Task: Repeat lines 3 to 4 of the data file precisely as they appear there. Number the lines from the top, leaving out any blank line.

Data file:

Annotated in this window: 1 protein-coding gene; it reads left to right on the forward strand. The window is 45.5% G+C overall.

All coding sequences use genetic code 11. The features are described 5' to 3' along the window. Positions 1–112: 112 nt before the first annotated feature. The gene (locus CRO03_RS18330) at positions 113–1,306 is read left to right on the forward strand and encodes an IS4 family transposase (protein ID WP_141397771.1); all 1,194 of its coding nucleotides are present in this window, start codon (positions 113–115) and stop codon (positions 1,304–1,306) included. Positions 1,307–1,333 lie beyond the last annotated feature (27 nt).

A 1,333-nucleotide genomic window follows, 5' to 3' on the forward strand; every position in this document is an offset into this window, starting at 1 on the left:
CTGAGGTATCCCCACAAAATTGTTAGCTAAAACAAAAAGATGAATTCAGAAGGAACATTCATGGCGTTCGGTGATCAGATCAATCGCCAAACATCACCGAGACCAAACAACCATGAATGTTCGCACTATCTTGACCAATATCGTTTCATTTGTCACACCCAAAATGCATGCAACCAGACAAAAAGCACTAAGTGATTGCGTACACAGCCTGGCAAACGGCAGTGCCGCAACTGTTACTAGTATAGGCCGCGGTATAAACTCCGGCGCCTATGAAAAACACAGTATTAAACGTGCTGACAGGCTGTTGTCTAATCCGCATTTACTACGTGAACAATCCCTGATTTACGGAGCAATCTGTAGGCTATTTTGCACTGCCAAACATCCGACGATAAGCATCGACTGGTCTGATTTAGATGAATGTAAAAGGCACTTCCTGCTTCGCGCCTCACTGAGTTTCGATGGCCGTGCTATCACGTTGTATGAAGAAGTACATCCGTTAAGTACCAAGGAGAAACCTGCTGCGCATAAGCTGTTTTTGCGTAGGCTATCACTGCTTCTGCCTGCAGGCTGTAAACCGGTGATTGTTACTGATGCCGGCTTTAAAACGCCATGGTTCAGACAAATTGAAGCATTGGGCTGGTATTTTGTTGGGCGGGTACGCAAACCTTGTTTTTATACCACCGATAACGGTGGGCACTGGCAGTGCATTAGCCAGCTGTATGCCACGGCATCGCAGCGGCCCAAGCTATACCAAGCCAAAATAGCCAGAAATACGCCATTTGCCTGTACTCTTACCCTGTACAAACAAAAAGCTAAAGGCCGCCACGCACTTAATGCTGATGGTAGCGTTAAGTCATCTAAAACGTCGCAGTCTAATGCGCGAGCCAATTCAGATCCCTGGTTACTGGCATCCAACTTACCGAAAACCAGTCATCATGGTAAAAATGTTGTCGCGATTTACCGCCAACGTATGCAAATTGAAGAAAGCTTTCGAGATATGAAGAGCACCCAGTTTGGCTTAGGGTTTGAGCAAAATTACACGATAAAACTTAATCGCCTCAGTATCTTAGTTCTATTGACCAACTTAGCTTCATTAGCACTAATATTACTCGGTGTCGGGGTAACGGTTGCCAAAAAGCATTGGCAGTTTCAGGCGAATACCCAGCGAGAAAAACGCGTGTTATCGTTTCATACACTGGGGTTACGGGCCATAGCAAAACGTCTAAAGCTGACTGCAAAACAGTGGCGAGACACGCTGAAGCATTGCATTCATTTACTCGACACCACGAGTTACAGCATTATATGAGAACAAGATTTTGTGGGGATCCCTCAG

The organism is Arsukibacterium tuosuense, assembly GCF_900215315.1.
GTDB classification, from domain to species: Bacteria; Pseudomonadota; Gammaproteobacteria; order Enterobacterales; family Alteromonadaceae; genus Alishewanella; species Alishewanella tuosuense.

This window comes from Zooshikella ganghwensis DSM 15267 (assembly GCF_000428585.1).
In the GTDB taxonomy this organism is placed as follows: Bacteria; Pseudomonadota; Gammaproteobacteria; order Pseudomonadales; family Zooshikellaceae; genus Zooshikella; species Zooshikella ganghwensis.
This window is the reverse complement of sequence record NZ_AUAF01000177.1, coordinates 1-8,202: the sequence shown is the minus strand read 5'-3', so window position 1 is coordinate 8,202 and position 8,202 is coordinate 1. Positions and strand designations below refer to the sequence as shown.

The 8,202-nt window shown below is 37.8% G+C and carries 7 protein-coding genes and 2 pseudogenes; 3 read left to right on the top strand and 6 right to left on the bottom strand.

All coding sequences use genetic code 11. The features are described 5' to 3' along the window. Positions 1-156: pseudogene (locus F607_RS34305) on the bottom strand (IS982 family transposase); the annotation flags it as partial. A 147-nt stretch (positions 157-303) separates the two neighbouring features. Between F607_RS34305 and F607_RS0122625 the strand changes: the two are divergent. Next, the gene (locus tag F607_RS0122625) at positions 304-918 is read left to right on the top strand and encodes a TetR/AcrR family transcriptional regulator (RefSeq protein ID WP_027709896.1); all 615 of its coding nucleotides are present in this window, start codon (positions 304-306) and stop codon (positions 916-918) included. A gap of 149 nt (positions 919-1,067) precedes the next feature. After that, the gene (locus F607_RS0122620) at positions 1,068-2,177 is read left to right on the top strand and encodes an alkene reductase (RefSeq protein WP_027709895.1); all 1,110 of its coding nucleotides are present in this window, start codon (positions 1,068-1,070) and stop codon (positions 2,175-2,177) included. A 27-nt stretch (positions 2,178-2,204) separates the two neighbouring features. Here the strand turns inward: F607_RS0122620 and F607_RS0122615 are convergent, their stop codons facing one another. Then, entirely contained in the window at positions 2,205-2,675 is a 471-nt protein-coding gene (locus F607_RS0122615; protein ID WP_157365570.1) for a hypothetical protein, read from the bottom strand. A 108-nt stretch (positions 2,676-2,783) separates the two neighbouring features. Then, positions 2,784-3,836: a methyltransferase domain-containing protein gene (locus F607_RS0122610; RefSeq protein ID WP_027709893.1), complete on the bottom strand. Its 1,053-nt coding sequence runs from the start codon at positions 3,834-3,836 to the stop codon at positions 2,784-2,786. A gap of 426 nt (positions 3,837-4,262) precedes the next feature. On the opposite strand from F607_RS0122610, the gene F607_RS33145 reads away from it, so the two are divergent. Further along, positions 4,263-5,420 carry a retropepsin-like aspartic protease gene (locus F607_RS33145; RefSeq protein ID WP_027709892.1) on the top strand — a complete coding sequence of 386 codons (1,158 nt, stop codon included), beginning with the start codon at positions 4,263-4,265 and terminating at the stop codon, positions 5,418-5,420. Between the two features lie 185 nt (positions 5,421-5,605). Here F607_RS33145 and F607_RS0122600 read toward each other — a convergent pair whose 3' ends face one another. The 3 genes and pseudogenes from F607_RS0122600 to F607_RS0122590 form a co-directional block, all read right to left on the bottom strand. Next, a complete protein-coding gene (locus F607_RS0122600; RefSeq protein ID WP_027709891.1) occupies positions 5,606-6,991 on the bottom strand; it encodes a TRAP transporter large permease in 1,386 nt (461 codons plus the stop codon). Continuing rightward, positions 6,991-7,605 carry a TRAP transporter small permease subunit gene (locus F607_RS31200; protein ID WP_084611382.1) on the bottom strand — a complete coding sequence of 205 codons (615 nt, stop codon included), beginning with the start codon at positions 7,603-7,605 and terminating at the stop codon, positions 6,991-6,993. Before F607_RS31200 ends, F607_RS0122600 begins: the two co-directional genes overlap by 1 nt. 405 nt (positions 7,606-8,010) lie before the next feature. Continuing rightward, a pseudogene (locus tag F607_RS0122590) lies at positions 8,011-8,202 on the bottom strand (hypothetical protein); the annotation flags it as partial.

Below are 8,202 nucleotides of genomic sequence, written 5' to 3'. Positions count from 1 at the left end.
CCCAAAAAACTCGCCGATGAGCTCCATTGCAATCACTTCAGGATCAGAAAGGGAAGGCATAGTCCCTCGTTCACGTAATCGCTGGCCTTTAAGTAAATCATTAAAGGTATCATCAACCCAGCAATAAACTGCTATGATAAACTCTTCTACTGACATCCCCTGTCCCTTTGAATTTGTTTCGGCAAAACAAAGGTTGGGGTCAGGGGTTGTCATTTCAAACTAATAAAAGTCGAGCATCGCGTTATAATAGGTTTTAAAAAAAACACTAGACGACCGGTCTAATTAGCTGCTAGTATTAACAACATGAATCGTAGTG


A 1,333-nucleotide genomic window follows, 5' to 3' on the forward strand; every position in this document is an offset into this window, starting at 1 on the left:
CTGAGGTATCCCCACAAAATTGTTAGCTAAAACAAAAAGATGAATTCAGAAGGAACATTCATGGCGTTCGGTGATCAGATCAATCGCCAAACATCACCGAGACCAAACAACCATGAATGTTCGCACTATCTTGACCAATATCGTTTCATTTGTCACACCCAAAATGCATGCAACCAGACAAAAAGCACTAAGTGATTGCGTACACAGCCTGGCAAACGGCAGTGCCGCAACTGTTACTAGTATAGGCCGCGGTATAAACTCCGGCGCCTATGAAAAACACAGTATTAAACGTGCTGACAGGCTGTTGTCTAATCCGCATTTACTACGTGAACAATCCCTGATTTACGGAGCAATCTGTAGGCTATTTTGCACTGCCAAACATCCGACGATAAGCATCGACTGGTCTGATTTAGATGAATGTAAAAGGCACTTCCTGCTTCGCGCCTCACTGAGTTTCGATGGCCGTGCTATCACGTTGTATGAAGAAGTACATCCGTTAAGTACCAAGGAGAAACCTGCTGCGCATAAGCTGTTTTTGCGTAGGCTATCACTGCTTCTGCCTGCAGGCTGTAAACCGGTGATTGTTACTGATGCCGGCTTTAAAACGCCATGGTTCAGACAAATTGAAGCATTGGGCTGGTATTTTGTTGGGCGGGTACGCAAACCTTGTTTTTATACCACCGATAACGGTGGGCACTGGCAGTGCATTAGCCAGCTGTATGCCACGGCATCGCAGCGGCCCAAGCTATACCAAGCCAAAATAGCCAGAAATACGCCATTTGCCTGTACTCTTACCCTGTACAAACAAAAAGCTAAAGGCCGCCACGCACTTAATGCTGATGGTAGCGTTAAGTCATCTAAAACGTCGCAGTCTAATGCGCGAGCCAATTCAGATCCCTGGTTACTGGCATCCAACTTACCGAAAACCAGTCATCATGGTAAAAATGTTGTCGCGATTTACCGCCAACGTATGCAAATTGAAGAAAGCTTTCGAGATATGAAGAGCACCCAGTTTGGCTTAGGGTTTGAGCAAAATTACACGATAAAACTTAATCGCCTCAGTATCTTAGTTCTATTGACCAACTTAGCTTCATTAGCACTAATATTACTCGGTGTCGGGGTAACGGTTGCCAAAAAGCATTGGCAGTTTCAGGCGAATACCCAGCGAGAAAAACGCGTGTTATCGTTTCATACACTGGGGTTACGGGCCATAGCAAAACGTCTAAAGCTGACTGCAAAACAGTGGCGAGACACGCTGAAGCATTGCATTCATTTACTCGACACCACGAGTTACAGCATTATATGAGAACAAGATTTTGTGGGGATCCCTCAG